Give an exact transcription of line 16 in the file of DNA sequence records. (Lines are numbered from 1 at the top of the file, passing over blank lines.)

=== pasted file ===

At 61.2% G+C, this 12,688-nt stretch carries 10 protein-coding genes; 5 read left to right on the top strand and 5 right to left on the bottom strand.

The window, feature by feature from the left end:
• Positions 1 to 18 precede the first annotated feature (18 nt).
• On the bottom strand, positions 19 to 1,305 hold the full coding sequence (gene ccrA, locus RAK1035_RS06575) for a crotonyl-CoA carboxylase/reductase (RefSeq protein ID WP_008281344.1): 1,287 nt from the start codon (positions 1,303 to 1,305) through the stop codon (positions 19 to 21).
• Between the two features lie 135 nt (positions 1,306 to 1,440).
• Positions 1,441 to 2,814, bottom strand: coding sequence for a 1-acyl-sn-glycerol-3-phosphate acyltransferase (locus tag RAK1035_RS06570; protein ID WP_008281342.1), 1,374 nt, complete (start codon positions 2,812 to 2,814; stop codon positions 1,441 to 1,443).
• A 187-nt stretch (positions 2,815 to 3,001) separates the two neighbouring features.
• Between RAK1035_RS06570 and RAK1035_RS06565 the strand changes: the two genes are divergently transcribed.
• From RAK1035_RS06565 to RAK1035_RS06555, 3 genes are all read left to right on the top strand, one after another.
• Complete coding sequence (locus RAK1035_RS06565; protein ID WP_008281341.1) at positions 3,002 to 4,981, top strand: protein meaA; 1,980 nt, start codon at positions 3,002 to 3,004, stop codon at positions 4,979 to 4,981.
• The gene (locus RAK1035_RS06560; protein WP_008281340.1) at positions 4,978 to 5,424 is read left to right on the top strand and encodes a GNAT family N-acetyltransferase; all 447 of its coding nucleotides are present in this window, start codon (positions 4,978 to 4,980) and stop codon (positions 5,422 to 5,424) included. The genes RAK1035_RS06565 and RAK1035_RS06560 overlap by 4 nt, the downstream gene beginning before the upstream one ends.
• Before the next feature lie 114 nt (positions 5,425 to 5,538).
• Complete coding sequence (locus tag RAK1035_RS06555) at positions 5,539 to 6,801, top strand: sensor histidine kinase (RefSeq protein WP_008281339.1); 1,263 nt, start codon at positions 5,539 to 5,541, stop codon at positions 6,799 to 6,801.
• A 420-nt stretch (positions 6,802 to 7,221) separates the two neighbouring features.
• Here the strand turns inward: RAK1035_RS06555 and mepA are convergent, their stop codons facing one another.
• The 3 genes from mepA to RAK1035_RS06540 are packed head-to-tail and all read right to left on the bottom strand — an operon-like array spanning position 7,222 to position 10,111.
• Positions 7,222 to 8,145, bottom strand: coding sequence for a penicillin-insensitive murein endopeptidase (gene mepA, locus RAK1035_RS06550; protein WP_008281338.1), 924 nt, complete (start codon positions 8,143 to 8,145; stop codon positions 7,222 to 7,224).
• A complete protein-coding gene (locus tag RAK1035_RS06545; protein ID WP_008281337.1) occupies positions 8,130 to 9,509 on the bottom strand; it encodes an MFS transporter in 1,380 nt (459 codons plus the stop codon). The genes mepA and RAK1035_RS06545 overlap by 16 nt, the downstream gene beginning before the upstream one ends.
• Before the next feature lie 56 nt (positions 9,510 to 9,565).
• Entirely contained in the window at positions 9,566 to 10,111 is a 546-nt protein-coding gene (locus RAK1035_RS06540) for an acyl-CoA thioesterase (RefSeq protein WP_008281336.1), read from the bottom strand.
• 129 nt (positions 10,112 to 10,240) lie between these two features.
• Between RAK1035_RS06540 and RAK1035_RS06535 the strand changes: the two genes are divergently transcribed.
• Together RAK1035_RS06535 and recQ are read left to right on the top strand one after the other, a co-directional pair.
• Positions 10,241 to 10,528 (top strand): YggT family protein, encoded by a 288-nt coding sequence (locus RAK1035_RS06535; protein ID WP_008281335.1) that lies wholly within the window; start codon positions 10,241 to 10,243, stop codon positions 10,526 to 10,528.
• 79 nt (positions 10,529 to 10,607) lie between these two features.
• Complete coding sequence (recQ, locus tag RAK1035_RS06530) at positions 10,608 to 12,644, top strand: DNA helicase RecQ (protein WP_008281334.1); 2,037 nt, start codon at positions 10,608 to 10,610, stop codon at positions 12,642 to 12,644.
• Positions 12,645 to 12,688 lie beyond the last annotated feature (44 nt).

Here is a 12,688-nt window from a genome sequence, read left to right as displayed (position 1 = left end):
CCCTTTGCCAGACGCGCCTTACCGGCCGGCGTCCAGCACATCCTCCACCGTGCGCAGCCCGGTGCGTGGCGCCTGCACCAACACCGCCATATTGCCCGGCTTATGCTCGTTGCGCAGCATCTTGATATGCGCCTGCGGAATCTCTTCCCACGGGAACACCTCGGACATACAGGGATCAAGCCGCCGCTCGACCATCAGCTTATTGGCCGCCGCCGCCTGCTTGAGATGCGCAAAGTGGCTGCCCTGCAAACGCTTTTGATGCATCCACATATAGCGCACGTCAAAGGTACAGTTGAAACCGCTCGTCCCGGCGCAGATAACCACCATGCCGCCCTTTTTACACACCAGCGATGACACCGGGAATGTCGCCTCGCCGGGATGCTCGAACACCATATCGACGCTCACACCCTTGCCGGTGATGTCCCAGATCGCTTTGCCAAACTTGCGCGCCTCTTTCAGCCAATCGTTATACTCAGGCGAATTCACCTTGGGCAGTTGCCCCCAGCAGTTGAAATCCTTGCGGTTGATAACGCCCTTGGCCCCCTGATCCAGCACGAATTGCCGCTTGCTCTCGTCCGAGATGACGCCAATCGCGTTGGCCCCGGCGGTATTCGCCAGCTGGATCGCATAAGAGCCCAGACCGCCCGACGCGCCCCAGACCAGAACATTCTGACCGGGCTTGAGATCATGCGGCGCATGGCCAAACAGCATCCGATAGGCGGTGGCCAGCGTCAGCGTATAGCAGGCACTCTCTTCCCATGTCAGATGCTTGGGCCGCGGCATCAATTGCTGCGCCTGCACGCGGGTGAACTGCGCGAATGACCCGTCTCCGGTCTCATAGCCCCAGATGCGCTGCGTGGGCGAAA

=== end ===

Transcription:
• The 3 genes from mepA to RAK1035_RS06540 are packed head-to-tail and all read right to left on the bottom strand — an operon-like array spanning position 7,222 to position 10,111.